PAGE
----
2019 White Pine Award™ Nominees
36 Questions That Changed My Mind About You
Written by Vicki Grant
Published by Running Press Teens
Two random strangers. Two secrets. Thirty-six questions to make them fall in love.
Hildy and Paul each have their own reasons for joining the university psychology study that asks the simple question: Can love be engineered?
The study consists of 36 questions, ranging from “What is your most terrible memory?” to “When did you last sing to yourself?” By the time Hildy and Paul have made it to the end of the questionnaire, they’ve laughed and cried and lied and thrown things and run away and come back and driven each other almost crazy. They’ve also each discovered the painful secret the other was trying so hard to hide. But have they fallen in love?
Told in the language of modern romance–texting, Q&A, IM–and punctuated by Paul’s sketches, this clever high-concept YA is full of humour and heart. As soon as you’ve finished reading, you’ll be searching for your own stranger to ask the 36 questions. Maybe you’ll even fall in love.
The Agony of Bun O’Keefe
Written by Heather T. Smith
Published by Penguin Teen Canada
It's Newfoundland, 1986. Fourteen-year-old Bun O'Keefe has lived a solitary life in an unsafe, unsanitary house. Her mother is a compulsive hoarder, and Bun has had little contact with the outside world. What she's learned about life comes from the random books and old VHS tapes that she finds in the boxes and bags her mother brings home. Bun and her mother rarely talk, so when Bun's mother tells Bun to leave one day, she does. Hitchhiking out of town, Bun ends up on the streets of St. John's, Newfoundland. Fortunately, the first person she meets is Busker Boy, a street musician who senses her naivety and takes her in. Together they live in a house with an eclectic cast of characters: Chef, a hotel dishwasher with culinary dreams; Cher, a drag queen with a tragic past; Big Eyes, a Catholic school girl desperately trying to reinvent herself; and The Landlord, a man who Bun is told to avoid at all cost. Through her experiences with her new roommates, and their sometimes tragic revelations, Bun learns that the world extends beyond the walls of her mother's house and discovers the joy of being part of a new family -- a family of friends who care.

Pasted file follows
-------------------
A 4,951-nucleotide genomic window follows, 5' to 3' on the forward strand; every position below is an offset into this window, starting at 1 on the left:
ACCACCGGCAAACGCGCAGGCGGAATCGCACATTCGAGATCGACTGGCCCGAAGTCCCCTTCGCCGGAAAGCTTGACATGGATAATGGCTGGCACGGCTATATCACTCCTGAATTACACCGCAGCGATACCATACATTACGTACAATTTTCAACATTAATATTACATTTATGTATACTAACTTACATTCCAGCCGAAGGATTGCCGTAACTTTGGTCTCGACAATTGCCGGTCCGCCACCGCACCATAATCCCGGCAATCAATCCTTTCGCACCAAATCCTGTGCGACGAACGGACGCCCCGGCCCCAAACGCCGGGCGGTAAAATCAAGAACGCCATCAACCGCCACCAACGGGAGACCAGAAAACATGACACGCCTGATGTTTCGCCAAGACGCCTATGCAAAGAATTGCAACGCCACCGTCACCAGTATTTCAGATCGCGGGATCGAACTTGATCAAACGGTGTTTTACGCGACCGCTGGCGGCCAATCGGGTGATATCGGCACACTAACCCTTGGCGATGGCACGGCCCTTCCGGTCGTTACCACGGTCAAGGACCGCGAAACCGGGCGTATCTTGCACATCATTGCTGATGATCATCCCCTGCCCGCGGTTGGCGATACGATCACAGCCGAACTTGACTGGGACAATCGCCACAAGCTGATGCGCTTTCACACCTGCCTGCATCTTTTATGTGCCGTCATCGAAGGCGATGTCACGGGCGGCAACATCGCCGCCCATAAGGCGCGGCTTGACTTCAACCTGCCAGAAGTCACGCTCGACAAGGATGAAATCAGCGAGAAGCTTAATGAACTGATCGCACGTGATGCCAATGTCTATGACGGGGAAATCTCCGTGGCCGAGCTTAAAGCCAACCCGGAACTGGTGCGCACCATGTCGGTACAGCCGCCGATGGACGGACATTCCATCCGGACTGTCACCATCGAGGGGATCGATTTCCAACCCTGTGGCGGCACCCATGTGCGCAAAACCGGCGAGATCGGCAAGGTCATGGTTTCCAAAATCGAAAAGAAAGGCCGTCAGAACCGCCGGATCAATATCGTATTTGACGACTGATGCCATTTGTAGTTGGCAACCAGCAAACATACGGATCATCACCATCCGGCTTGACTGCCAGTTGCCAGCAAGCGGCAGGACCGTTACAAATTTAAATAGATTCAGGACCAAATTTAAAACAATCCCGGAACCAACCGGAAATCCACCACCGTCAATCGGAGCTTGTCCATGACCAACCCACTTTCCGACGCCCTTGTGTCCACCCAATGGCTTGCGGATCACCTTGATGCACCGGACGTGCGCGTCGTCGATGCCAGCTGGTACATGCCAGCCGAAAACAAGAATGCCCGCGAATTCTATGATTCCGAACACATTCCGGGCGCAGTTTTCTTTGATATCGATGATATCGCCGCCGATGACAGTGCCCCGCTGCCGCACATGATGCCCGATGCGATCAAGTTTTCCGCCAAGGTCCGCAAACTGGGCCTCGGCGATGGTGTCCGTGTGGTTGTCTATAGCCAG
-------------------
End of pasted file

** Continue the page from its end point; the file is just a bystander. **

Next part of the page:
Written by Regan McDonell
Published by Orca Book Publishers
Psycho. Sick. Dangerous. Réal Dufresne's reputation precedes him. When the mangled body of his best friend, Shaun, turns up in a field just east of town, tough-as-hell Réal blames himself. But except for the nightmares, all Réal remembers is beating the living crap out of Shaun the night of his death.